Risks of Toddlers Drinking Too Much Milk

Milk is usually considered to be very good for children, and it is a good source of protein, fat, vitamin D, and calcium, at least for those children who don't have a milk protein allergy or lactose intolerance. But your child can get too much of a good thing.

Too Much Milk and Constipation

One common problem when kids drink too much milk is constipation. In addition to not having any fiber itself, kids who drink too much milk often get filled up drinking milk and might eat fewer foods that might be high in fiber. This can especially be a problem for toddlers and preschoolers who drink much more than 16 to 24 ounces of milk each day.

Too Much Milk and Obesity

In addition to constipation, another big problem of drinking too much milk is all of the extra calories that the child is getting. These extra calories usually either cause a child to be full and not want to eat many other nutritious foods or if they are still eating well, then all of the extra calories can lead to their becoming overweight.

If a child drinks 32 to 48 ounces of milk each day, at 19 calories per ounce he is getting about 600 to 900 calories just from milk. That is one-half to two-thirds of the estimated 1300 calories that a toddler needs each day.

Plus, if your child also drinks a lot of juice, he could be getting almost all of the calories he needs from the milk and juice he is drinking, even though that wouldn't provide him with the right mix of fat, protein, carbohydrates, vitamins, and minerals.

Too Much Milk and Iron Deficiency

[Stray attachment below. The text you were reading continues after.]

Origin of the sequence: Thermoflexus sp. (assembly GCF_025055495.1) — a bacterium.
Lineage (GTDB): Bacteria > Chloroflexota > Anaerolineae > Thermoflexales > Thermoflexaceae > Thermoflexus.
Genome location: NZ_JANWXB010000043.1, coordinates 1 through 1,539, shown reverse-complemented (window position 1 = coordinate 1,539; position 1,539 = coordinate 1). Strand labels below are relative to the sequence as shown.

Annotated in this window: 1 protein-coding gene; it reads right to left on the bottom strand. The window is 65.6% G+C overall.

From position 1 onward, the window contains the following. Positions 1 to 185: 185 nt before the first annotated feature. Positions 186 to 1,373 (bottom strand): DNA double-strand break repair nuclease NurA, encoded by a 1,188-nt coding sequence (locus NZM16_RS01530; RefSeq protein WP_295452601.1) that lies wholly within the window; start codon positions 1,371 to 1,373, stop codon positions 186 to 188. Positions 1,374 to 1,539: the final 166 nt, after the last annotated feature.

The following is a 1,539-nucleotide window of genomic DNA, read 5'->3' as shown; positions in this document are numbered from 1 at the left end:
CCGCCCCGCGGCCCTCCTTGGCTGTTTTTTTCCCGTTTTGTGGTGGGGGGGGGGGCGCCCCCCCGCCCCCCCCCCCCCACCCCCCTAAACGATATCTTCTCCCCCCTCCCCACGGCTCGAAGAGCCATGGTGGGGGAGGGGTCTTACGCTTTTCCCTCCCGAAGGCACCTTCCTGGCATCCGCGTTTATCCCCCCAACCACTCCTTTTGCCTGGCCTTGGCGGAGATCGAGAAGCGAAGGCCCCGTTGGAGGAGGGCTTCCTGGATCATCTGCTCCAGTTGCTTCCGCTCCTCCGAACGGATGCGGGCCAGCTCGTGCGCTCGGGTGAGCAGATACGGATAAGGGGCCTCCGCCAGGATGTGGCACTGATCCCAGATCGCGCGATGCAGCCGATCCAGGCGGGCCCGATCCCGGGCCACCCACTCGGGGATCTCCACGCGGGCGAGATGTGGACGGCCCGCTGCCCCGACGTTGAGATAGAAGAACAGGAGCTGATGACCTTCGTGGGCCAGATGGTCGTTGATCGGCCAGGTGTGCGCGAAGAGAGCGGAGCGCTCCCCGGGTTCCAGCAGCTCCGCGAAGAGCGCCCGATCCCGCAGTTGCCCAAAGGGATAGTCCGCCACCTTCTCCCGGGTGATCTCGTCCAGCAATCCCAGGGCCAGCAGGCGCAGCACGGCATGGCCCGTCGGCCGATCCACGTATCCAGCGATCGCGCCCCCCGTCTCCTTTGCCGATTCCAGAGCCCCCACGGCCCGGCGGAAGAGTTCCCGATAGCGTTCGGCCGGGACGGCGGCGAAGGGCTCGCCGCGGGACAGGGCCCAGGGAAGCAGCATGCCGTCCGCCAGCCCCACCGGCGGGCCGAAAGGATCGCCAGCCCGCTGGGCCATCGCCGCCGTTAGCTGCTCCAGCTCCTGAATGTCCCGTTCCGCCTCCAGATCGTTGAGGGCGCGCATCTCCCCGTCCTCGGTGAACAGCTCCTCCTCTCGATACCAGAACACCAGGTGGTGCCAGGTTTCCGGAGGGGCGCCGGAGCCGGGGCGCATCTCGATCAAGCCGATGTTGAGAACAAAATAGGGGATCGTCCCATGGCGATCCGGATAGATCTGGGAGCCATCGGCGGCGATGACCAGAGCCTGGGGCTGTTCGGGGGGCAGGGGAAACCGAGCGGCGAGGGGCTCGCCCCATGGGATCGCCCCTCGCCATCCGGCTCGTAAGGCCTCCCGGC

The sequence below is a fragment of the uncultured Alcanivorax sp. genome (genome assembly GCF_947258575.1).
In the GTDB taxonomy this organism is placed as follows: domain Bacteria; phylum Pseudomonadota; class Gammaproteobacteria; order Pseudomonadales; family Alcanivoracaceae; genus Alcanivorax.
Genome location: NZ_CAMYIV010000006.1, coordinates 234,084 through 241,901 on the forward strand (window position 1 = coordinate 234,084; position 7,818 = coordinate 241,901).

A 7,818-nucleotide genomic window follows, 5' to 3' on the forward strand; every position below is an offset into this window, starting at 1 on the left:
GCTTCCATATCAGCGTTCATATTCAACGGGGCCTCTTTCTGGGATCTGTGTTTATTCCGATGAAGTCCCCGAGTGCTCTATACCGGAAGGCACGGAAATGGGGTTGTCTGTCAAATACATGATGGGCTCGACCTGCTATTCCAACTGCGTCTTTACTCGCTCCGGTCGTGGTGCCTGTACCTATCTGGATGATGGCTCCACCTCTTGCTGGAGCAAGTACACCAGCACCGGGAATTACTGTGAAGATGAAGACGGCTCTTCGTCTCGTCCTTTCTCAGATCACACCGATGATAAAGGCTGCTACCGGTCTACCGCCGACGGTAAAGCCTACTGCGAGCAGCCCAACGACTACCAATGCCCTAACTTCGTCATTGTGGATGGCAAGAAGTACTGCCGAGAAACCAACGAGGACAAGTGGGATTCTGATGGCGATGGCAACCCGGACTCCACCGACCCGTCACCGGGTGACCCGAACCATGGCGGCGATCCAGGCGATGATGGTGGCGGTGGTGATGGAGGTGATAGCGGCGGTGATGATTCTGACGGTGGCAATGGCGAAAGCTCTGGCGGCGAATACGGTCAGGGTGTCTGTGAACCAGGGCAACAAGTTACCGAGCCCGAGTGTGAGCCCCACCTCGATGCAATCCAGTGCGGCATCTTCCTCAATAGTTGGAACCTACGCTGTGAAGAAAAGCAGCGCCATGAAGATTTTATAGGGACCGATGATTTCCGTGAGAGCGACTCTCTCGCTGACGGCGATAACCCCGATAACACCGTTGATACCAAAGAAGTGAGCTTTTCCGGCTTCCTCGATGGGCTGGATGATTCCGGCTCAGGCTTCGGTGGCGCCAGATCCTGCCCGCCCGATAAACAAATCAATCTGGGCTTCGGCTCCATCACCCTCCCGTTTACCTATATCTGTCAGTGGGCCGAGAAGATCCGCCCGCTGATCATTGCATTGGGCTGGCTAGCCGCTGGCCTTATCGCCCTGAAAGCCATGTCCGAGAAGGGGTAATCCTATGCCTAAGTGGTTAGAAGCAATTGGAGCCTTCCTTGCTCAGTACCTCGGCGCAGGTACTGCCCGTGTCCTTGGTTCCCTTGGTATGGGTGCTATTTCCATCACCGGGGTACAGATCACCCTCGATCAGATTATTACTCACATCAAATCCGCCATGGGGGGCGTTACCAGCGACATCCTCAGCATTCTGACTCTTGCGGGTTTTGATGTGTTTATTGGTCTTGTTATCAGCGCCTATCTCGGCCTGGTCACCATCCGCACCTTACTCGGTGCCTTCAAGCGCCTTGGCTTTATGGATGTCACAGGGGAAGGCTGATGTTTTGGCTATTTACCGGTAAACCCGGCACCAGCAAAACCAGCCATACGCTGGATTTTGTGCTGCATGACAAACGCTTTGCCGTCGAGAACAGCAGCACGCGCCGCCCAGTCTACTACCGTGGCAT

Another big problem is that toddlers who drink too much milk are often at risk for iron deficiency anemia. Again, this is usually because milk doesn't have any iron in it. If they fill up on milk, then they often don't eat many other iron-rich foods. If the anemia is severe, a blood transfusion might be required.

Preventing Drinking Too Much Milk

Here are ways to prevent these problems:

  • If you decide that it is necessary, an easy way to cut back on your child's milk intake is to simply not fill up his sippy cups. Instead of 8 ounces in the cup, just put in 5 or 6 ounces. Then maybe stick to just three to four cups per day.
  • Switch to low-fat milk once your child is 2 years old.
  • Talk to your pediatrician for extra help if your child doesn't seem to eat foods with texture and prefers to drink all of his calories, as he might have a food aversion.

On the other hand, if your child doesn't have an iron deficiency (your pediatrician can do a blood test to check for anemia), eats well, isn't constipated, and is gaining weight normally, then drinking so much milk isn't as concerning.

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